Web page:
Optimal Pricing with Speculators ...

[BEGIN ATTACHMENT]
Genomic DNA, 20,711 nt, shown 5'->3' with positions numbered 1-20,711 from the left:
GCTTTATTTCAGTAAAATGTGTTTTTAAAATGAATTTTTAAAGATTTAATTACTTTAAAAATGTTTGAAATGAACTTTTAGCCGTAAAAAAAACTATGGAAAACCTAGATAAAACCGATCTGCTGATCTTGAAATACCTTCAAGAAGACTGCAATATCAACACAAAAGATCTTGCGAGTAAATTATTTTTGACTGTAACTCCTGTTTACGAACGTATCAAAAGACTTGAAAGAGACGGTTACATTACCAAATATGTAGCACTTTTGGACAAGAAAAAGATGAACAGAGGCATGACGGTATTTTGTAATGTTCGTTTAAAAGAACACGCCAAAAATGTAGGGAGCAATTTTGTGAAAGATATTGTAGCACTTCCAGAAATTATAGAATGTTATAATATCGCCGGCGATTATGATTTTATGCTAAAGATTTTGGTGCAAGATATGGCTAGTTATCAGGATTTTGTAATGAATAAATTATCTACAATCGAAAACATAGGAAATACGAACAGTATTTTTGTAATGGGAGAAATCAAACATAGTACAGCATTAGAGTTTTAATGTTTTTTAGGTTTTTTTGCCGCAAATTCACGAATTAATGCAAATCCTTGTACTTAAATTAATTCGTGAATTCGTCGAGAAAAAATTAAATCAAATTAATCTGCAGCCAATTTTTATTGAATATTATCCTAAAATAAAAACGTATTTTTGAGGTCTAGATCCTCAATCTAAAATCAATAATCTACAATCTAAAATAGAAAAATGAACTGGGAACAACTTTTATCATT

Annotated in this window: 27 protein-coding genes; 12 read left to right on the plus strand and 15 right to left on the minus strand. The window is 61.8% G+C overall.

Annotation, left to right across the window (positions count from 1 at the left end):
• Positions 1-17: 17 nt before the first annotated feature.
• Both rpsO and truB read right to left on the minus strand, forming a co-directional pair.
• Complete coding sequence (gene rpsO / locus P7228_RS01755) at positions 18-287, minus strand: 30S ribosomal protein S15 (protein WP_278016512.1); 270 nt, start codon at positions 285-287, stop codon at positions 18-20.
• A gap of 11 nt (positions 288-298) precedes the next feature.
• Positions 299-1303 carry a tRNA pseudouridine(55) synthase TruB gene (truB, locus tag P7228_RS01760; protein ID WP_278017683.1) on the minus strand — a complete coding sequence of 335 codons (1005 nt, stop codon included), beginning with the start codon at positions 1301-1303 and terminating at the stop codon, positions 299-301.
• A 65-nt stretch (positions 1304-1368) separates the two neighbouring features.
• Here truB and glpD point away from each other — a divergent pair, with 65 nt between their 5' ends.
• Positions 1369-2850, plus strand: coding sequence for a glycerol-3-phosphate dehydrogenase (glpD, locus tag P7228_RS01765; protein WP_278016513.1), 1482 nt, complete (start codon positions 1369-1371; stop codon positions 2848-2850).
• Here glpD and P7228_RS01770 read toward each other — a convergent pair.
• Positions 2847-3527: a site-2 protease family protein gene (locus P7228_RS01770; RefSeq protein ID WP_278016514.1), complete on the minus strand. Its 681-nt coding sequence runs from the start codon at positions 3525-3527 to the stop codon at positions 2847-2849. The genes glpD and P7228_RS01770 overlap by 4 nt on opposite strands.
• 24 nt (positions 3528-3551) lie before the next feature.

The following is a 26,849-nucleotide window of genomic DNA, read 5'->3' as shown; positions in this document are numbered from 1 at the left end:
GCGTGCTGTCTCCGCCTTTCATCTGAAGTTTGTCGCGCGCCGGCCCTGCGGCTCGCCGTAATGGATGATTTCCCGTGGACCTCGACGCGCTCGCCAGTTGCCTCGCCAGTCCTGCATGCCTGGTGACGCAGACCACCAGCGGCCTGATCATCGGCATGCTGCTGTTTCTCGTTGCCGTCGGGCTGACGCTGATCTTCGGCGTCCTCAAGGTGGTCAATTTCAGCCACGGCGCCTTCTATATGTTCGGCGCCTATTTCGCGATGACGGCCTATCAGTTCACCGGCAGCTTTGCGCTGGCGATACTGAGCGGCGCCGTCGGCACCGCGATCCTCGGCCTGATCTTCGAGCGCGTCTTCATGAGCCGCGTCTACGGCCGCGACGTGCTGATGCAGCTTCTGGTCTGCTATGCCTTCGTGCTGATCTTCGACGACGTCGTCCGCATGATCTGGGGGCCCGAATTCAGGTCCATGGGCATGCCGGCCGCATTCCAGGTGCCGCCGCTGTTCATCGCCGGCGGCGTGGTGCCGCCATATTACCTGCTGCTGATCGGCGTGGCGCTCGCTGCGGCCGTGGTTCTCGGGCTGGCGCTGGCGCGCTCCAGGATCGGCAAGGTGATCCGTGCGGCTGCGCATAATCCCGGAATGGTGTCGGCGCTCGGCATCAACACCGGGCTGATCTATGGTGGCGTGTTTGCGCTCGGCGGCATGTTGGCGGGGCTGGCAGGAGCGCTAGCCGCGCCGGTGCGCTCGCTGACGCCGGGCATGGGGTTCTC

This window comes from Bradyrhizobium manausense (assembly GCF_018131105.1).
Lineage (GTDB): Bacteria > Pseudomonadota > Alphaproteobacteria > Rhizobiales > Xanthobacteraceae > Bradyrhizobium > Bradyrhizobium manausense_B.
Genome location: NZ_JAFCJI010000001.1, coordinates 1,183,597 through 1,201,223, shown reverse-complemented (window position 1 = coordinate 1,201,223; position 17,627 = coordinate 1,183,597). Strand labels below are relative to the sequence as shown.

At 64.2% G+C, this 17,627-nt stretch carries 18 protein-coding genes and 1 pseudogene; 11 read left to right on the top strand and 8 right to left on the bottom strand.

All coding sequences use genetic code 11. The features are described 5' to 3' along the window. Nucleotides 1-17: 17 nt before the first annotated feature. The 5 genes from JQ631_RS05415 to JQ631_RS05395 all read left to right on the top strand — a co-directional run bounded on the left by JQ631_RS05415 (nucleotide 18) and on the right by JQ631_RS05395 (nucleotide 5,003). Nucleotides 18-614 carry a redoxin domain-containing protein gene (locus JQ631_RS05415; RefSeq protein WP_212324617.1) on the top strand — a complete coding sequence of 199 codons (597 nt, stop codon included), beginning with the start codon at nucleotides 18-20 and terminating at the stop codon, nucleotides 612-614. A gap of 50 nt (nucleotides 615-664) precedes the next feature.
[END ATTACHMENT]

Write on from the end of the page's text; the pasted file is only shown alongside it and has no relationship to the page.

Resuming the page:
MANAGEMENT SCIENCE Vol. 56, No. 1, January 2010, pp. 25���40 issn 0025-1909 eissn 1526-5501 10 5601 0025 informs �� doi 10.1287/mnsc.1090.1075 �� 2010 INFORMS Optimal Pricing with Speculators and Strategic Consumers Xuanming Su Haas School of Business, University of California, Berkeley, Berkeley, California 94720, firstname.lastname@example.org Tis his paper studies a monopolist firm selling a fixed capacity. The firm sets a price before demand uncertainty resolved. Speculators may enter the market purely with the intention of resale, which can be profitable if demand turns out to be high. Consumers may strategically choose when to purchase, and they may also choose to purchase from the firm or from the speculators. We characterize equilibrium prices and profits and analyze the long-run capacity decisions of the firm. There are three major findings. First, the presence of speculators increases the firm���s expected profits even though the resale market competes with the firm. Second, by facilitating resale, the firm can mimic dynamic pricing outcomes and enjoy the associated benefits while charging a fixed price. Third, speculative behavior may generate incentives for the seller to artificially restrict supply, and thus may lead to lower capacity investments. We also explore several model extensions that highlight the robustness of our results. Key words: dynamic pricing speculation resale strategic customer behavior competition History: Received January 7, 2009 accepted July 21, 2009, by Martin Lariviere, operations management. Published online in Articles in Advance September 28, 2009. 1. Introduction Many items are available only in limited quantities. Examples include tickets to a Broadway show, seats at a basketball match, and ���hot��� electronic gadgets such as Apple���s iPhone and Nintendo���s Wii video game console. Because of capacity constraints, there is often insufficient supply to meet demand. When scarcity arises, consumers unable to buy over regular chan- nels may be willing to turn to online resellers and Internet auction sites (e.g., eBay). Often, these con- sumers end up paying a significant price premium. Because there is a lucrative arbitrage opportunity, speculative behavior naturally emerges. Unlike ���true��� consumers, speculators make purchases purely with the intention of reselling them at a profit. The objec- tive of this paper is to introduce a tractable modeling framework that captures such speculative resale, and to understand its implications for the firm. Although ticket scalping has an unglamorous his- tory, the Internet resale industry has steadily risen and become increasingly acceptable with the growth of companies such as StubHub (a subsidiary of eBay) and TicketsNow (owned by Ticketmaster). The total revenue from online ticket sales is estimated to reach $4.5 billion by 2012, which is a significant increment over the $22 billion in ���regular��� sales by U.S. live music and sporting event industries (see Mulpuru and Hult 2008). These figures are not surprising because online resellers may charge a staggering price premium. For example, even though their face value rarely exceeds $5,000, courtside tickets to the National Basketball Association Finals may be priced as high as $35,000 each (see McGinn 2008). Even the free (but limited) admission tickets to Barack Obama���s inau- guration were put up for sale, although these post- ings were soon removed (see Colker 2008). Scalpers also tried to profit from reselling tickets to Michael Jackson���s memorial service, and many questioned the morality behind their actions (see Gundersen and Breznican 2009). Given rampant speculation, it is not surprising that Ticketmaster, a long-time exclusive provider of tickets to many major live entertainment events, began to introduce its own resale program (see Smith and Silver 2006). However, speculation is not always profitable: eBay estimates that about 45% of the tickets it has brokered are at or below face value (see Johnson 2007). As another example, consider the widespread short- age of Nintendo Wii game consoles in 2007 (see Kane and Wingfield 2007). Although already into the sec- ond year of launch, consumers were unsuccessful at locating the Wii console at local retailers for many months. As December approached, many began to turn to other alternatives and ended up paying sub- stantially higher prices from Internet resellers. On eBay auctions, average selling prices for the Wii con- sole remained consistently above $350 from November 2007 to January 2008, occasionally reaching $450, even 25